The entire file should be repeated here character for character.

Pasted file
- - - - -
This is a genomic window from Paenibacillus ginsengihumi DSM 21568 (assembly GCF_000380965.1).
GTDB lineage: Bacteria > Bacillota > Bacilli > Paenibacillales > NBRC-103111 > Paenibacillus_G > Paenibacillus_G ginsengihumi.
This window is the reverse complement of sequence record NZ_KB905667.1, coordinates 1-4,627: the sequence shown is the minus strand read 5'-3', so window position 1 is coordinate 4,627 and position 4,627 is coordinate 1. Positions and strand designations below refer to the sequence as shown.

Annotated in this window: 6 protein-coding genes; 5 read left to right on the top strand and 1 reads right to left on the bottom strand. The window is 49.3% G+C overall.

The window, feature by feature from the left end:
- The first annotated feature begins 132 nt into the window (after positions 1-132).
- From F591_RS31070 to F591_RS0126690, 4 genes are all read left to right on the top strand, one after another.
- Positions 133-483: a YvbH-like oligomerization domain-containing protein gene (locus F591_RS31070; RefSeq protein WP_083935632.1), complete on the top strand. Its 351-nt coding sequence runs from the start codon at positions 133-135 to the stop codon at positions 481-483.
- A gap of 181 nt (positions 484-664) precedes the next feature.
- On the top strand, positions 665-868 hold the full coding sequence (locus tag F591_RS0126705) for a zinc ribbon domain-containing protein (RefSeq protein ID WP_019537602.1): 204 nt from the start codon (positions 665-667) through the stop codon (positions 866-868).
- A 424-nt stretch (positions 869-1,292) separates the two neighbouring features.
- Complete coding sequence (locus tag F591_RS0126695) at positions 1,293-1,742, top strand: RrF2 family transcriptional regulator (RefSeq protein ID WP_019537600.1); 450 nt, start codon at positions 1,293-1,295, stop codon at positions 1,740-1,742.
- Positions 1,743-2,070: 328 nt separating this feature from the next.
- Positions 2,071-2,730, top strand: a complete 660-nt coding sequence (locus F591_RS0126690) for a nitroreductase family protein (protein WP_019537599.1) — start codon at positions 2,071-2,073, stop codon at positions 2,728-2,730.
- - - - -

This is a genomic window from Paenibacillus ginsengihumi DSM 21568 (assembly GCF_000380965.1).
GTDB lineage: Bacteria > Bacillota > Bacilli > Paenibacillales > NBRC-103111 > Paenibacillus_G > Paenibacillus_G ginsengihumi.
This window is the reverse complement of sequence record NZ_KB905667.1, coordinates 1-4,627: the sequence shown is the minus strand read 5'-3', so window position 1 is coordinate 4,627 and position 4,627 is coordinate 1. Positions and strand designations below refer to the sequence as shown.

Annotated in this window: 6 protein-coding genes; 5 read left to right on the top strand and 1 reads right to left on the bottom strand. The window is 49.3% G+C overall.

The window, feature by feature from the left end:
- The first annotated feature begins 132 nt into the window (after positions 1-132).
- From F591_RS31070 to F591_RS0126690, 4 genes are all read left to right on the top strand, one after another.
- Positions 133-483: a YvbH-like oligomerization domain-containing protein gene (locus F591_RS31070; RefSeq protein WP_083935632.1), complete on the top strand. Its 351-nt coding sequence runs from the start codon at positions 133-135 to the stop codon at positions 481-483.
- A gap of 181 nt (positions 484-664) precedes the next feature.
- On the top strand, positions 665-868 hold the full coding sequence (locus tag F591_RS0126705) for a zinc ribbon domain-containing protein (RefSeq protein ID WP_019537602.1): 204 nt from the start codon (positions 665-667) through the stop codon (positions 866-868).
- A 424-nt stretch (positions 869-1,292) separates the two neighbouring features.
- Complete coding sequence (locus tag F591_RS0126695) at positions 1,293-1,742, top strand: RrF2 family transcriptional regulator (RefSeq protein ID WP_019537600.1); 450 nt, start codon at positions 1,293-1,295, stop codon at positions 1,740-1,742.
- Positions 1,743-2,070: 328 nt separating this feature from the next.
- Positions 2,071-2,730, top strand: a complete 660-nt coding sequence (locus F591_RS0126690) for a nitroreductase family protein (protein WP_019537599.1) — start codon at positions 2,071-2,073, stop codon at positions 2,728-2,730.